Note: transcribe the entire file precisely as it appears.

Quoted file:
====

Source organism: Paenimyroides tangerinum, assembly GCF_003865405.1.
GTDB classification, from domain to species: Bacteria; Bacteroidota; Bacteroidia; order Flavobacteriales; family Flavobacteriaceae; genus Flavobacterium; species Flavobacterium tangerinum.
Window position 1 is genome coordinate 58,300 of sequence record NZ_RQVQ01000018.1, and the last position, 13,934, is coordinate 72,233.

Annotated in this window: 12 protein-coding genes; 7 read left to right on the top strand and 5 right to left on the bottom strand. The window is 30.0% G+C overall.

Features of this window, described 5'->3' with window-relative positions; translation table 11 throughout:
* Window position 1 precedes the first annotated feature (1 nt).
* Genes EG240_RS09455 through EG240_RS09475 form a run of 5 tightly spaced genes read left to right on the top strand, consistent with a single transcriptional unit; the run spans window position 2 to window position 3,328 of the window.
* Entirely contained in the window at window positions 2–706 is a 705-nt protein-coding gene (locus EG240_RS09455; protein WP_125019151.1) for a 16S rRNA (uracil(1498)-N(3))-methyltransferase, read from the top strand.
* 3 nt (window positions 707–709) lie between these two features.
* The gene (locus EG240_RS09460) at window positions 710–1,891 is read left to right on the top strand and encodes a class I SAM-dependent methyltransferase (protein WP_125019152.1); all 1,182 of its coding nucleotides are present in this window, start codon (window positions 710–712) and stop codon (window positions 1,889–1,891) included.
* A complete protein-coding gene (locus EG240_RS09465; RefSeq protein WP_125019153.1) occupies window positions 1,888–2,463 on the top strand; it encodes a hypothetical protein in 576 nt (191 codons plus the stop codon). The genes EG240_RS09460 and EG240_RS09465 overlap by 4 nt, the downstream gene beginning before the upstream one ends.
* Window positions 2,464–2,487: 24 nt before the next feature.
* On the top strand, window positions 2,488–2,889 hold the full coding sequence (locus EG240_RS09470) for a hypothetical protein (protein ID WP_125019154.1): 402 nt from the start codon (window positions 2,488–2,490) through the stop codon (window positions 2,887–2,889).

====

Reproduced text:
Source organism: Paenimyroides tangerinum, assembly GCF_003865405.1.
GTDB classification, from domain to species: Bacteria; Bacteroidota; Bacteroidia; order Flavobacteriales; family Flavobacteriaceae; genus Flavobacterium; species Flavobacterium tangerinum.
Window position 1 is genome coordinate 58,300 of sequence record NZ_RQVQ01000018.1, and the last position, 13,934, is coordinate 72,233.

Annotated in this window: 12 protein-coding genes; 7 read left to right on the top strand and 5 right to left on the bottom strand. The window is 30.0% G+C overall.

Features of this window, described 5'->3' with window-relative positions; translation table 11 throughout:
* Window position 1 precedes the first annotated feature (1 nt).
* Genes EG240_RS09455 through EG240_RS09475 form a run of 5 tightly spaced genes read left to right on the top strand, consistent with a single transcriptional unit; the run spans window position 2 to window position 3,328 of the window.
* Entirely contained in the window at window positions 2–706 is a 705-nt protein-coding gene (locus EG240_RS09455; protein WP_125019151.1) for a 16S rRNA (uracil(1498)-N(3))-methyltransferase, read from the top strand.
* 3 nt (window positions 707–709) lie between these two features.
* The gene (locus EG240_RS09460) at window positions 710–1,891 is read left to right on the top strand and encodes a class I SAM-dependent methyltransferase (protein WP_125019152.1); all 1,182 of its coding nucleotides are present in this window, start codon (window positions 710–712) and stop codon (window positions 1,889–1,891) included.
* A complete protein-coding gene (locus EG240_RS09465; RefSeq protein WP_125019153.1) occupies window positions 1,888–2,463 on the top strand; it encodes a hypothetical protein in 576 nt (191 codons plus the stop codon). The genes EG240_RS09460 and EG240_RS09465 overlap by 4 nt, the downstream gene beginning before the upstream one ends.
* Window positions 2,464–2,487: 24 nt before the next feature.
* On the top strand, window positions 2,488–2,889 hold the full coding sequence (locus EG240_RS09470) for a hypothetical protein (protein ID WP_125019154.1): 402 nt from the start codon (window positions 2,488–2,490) through the stop codon (window positions 2,887–2,889).